Uncovering nature's deeply held secrets
The overriding philosophy of the laboratory is that science is essentially simple. Although intricacy is undeniable, the foundational principles are ultimately simple, and if a mechanism appears complicated — if you find it difficult to understand — then it is probably not because you are inept, but that the foundational “principle” on which it is based may itself not be correct. Sound mechanisms rarely rest on shaky foundations.
The work of the laboratory has been oriented toward uncovering those fundamental principles. We target areas in which understanding seems too complex to be valid and penetrate — or at least we try to penetrate — toward the core of truth. Often the ideas that come out of these excursions are controversial, as they inevitably upset the status quo, sometimes at its very core. Hence, the reactions range from non-printable expletives at one extreme, to enthusiastic comments such as a recent one about our findings on water: “the most significant scientific discovery of this century” http://www.i-sis.org.uk/liquidCrystallineWater.php.
Challenging staid dogma with fresh ideas that explain more is a core element of the scientific enterprise that been progressively eroding. Science has become increasingly conservative. Challengers are viewed with suspicion, the prevailing response being something like: your idea cannot be right, for if it were, certainly someone would have thought of it earlier. This attitude has permeated the granting systems, which have become conservative — a problem now broadly recognized.
This laboratory began challenging both the NSF and the NIH systems a decade ago, to open their doors to ideas that challenge mainstream views. Initial efforts consisted of letter-writing campaigns organized to alert the granting agencies to the seriousness of the problem. Out of these campaigns came the NSF “Frontiers in Biomedical Research” program, and an NIH workshop that eventually led to the NIH Director’s Pioneer Award. A paper describing some of the proposals is available in a paper entitled: Revitalizing Science in a Risk-Averse Culture: Reflections on the Syndrome and Prescriptions for its Cure (Pollack, 2005).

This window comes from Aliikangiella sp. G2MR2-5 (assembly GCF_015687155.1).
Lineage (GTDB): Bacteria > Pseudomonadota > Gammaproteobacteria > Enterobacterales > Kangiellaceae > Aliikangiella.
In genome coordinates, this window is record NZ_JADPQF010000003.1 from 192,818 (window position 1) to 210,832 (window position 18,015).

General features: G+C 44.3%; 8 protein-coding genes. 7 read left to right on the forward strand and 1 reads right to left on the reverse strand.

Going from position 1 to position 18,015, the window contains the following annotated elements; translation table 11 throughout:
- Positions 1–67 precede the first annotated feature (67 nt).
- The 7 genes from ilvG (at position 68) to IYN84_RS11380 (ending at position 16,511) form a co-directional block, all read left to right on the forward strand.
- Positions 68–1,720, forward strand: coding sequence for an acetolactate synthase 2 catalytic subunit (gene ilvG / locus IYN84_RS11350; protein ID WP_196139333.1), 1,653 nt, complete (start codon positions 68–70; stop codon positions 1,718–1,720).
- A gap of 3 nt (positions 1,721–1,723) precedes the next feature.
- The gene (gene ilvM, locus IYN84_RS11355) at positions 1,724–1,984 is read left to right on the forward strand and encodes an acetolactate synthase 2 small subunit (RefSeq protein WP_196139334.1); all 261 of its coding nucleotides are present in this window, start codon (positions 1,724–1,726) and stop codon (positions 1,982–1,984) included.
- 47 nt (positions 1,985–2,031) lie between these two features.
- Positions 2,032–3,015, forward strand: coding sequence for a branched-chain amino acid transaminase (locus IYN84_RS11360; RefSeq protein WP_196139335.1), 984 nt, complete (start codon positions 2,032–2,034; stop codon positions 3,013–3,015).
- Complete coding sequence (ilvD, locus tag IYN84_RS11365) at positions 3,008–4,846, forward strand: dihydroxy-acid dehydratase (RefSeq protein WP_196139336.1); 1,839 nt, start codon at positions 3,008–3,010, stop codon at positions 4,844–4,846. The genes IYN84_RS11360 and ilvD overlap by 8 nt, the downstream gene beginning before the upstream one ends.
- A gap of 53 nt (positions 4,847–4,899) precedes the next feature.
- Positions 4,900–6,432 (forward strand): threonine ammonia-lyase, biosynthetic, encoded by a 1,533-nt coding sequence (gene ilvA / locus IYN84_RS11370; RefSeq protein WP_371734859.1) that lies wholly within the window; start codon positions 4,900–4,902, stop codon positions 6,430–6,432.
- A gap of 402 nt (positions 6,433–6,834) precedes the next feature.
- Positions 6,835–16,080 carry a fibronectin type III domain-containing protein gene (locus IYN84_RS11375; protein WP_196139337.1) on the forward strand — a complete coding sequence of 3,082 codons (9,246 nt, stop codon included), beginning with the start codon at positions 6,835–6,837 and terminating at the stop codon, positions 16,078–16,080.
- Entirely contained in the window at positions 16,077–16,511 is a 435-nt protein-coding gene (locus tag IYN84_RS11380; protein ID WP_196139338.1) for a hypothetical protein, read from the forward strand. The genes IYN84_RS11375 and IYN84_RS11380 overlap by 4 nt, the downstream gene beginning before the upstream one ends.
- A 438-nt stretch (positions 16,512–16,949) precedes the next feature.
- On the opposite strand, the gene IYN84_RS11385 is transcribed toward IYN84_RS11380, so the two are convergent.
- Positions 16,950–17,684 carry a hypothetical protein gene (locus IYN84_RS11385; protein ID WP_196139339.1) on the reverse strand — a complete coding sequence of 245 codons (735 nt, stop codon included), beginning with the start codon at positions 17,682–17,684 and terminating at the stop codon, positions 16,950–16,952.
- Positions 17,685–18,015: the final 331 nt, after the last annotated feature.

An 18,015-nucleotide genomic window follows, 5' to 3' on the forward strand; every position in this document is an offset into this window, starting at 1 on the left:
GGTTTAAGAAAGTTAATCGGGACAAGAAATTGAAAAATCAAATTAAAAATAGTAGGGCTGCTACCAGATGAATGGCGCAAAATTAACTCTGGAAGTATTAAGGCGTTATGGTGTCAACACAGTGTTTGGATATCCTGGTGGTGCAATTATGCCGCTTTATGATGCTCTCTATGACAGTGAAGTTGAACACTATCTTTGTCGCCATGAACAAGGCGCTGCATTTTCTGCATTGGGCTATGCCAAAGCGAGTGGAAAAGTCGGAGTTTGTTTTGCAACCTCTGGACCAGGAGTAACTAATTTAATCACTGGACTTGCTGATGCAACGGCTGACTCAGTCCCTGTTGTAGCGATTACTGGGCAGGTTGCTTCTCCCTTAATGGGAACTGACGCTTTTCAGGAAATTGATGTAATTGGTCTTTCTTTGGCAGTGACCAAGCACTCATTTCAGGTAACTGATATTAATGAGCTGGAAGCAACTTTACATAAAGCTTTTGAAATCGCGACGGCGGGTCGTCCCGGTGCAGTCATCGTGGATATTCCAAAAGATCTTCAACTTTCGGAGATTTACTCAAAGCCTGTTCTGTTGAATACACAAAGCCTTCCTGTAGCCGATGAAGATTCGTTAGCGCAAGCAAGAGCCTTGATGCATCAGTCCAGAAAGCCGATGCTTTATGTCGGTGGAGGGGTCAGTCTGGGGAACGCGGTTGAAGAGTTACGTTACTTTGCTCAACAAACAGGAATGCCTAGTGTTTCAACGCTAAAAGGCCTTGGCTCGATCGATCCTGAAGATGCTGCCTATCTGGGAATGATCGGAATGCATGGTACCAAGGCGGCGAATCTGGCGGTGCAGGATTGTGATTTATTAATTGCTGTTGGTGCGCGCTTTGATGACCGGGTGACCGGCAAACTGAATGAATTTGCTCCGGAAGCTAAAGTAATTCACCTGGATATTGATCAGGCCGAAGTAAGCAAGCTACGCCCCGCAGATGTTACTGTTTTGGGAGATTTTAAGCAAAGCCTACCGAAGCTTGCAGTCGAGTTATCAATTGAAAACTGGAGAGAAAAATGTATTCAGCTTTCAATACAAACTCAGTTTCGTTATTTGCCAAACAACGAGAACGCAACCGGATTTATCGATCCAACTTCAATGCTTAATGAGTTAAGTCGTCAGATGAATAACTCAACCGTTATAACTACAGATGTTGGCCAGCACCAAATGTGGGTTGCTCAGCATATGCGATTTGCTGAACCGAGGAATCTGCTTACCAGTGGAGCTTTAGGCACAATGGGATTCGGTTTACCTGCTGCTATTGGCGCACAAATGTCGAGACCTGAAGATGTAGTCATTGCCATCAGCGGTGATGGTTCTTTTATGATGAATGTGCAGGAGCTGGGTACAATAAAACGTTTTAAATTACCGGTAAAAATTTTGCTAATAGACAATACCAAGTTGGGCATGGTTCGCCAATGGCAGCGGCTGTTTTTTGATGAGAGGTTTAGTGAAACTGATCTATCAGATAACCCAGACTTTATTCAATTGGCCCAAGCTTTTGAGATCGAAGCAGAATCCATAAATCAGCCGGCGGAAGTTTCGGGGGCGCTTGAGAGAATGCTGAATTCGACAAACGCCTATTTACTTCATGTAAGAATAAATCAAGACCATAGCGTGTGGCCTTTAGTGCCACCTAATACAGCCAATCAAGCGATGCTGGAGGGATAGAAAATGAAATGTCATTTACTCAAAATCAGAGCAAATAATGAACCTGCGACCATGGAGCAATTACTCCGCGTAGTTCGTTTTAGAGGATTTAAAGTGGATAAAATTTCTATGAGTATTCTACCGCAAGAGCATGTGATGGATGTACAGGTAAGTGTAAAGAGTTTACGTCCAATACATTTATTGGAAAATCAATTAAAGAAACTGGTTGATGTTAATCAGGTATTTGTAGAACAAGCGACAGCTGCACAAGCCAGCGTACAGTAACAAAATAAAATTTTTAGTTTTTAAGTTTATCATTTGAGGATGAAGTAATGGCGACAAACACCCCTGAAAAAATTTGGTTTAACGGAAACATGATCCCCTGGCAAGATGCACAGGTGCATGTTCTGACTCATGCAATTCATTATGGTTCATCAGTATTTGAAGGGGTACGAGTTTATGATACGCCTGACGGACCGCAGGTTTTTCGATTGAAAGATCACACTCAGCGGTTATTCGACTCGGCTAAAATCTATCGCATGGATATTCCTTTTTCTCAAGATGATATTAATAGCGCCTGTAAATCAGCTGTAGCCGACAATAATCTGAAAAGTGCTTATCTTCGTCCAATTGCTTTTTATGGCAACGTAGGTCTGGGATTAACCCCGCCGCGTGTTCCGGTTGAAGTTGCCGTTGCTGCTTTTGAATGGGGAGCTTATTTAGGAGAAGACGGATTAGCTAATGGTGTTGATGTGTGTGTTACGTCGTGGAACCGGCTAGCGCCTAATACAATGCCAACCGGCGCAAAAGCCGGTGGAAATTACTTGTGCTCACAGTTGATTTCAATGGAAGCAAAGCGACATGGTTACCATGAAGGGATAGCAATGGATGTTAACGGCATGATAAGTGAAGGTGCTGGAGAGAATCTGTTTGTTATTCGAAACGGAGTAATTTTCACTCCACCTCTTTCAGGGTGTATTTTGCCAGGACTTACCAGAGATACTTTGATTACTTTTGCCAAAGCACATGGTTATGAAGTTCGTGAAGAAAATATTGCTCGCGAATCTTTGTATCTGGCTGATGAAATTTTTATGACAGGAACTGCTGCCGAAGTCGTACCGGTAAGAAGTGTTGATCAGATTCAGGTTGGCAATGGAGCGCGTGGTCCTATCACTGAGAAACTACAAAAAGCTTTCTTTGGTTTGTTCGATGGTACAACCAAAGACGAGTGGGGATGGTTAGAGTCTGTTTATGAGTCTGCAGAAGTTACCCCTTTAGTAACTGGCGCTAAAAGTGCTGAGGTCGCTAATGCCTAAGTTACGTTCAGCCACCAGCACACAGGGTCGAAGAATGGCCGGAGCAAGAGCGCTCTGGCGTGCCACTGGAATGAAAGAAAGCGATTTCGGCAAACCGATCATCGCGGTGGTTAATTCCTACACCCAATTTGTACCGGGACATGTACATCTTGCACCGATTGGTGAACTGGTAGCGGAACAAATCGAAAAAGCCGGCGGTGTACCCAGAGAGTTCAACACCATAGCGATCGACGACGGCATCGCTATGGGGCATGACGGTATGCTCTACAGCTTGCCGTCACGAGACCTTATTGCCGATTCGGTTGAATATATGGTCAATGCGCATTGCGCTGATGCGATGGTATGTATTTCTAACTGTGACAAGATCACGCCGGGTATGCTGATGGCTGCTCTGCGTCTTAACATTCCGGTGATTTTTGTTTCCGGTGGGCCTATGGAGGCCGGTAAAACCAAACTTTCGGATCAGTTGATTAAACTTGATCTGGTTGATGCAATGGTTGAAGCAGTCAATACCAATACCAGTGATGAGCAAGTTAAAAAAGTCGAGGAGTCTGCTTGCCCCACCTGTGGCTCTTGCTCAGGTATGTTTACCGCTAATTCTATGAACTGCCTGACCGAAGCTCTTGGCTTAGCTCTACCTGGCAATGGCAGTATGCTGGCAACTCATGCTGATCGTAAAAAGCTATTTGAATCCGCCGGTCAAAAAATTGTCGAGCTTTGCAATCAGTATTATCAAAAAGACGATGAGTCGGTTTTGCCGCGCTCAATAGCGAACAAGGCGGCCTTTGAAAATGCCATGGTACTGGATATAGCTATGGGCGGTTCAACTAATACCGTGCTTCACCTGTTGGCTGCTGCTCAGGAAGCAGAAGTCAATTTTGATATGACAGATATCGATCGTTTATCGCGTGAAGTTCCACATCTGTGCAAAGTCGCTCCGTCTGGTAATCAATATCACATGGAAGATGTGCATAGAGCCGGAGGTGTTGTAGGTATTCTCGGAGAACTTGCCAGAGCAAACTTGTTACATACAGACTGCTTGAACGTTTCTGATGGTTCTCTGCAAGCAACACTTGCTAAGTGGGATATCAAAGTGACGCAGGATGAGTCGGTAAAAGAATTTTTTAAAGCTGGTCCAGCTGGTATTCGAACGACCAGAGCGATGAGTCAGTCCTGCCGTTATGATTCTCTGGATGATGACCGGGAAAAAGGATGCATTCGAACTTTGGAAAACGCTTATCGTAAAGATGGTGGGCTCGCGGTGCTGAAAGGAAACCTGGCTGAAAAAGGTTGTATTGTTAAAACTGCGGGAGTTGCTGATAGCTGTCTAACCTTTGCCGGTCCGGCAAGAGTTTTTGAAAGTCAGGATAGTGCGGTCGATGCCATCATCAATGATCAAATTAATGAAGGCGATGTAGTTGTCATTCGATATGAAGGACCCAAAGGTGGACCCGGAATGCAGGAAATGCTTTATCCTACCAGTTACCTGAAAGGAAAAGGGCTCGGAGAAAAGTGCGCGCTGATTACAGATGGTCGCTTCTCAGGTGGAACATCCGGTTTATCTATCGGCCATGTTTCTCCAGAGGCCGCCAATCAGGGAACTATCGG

More recently, I served as an external advisor to the National Science Board (which governs NSF) in their task force on transformative science – whose recommendations led to a dramatic increase of transformative programs at NSF. The term “transformative” now runs deeply through the Foundation. Similarly with the NIH, I was the main academic speaker at 2007 workshop on “Fostering Innovation” which was attended by top NIH administrators and a panel of distinguished scientists including two Nobel Laureates. The 40-minute talk offering various remedial solutions, some radical, can be found at http://videocast.nih.gov/Summary.asp?File=14189 starting at 1:17. Again, recommendations from this workshop and others, including one on the peer-review system, have begun opening the NIH to be more receptive to transformative ideas.
Despite these gains, still, the problem is not yet solved. The main obstacle to the hoped-for scientific revolutions is the culture: the entrenched orthodoxies feel it is not in their best interest to entertain views that challenge their long-held beliefs. Hence, challenges are ignored or repressed, no matter how promising they may be. If revolutions are to happen, it will be necessary to get the attention of the leaders of the prevailing scientific orthodoxies. Some mechanism needs to be put in place to make sure that happens.
For this purpose we have recently (Summer ‘09) proposed to President Obama that he set up the Institute for Venture Science. This $4B per year institute is designed to support so-called “high-risk, high-return” research that has the potential to turn the scientific world upside down. The letter to President Obama outlining the rationale for this approach (with numerous endorsements) is available here, as is the detailed proposal for the workings of the Institute.
We are hopeful that the Institute for Venture Science will become a reality. With NSF and NIH programs opening their doors increasingly to transformative ideas, and the IVS investing heavily in the most promising of those ideas, science may once again become the richly exciting and fruitful enterprise it once was. Huge changes may be in store.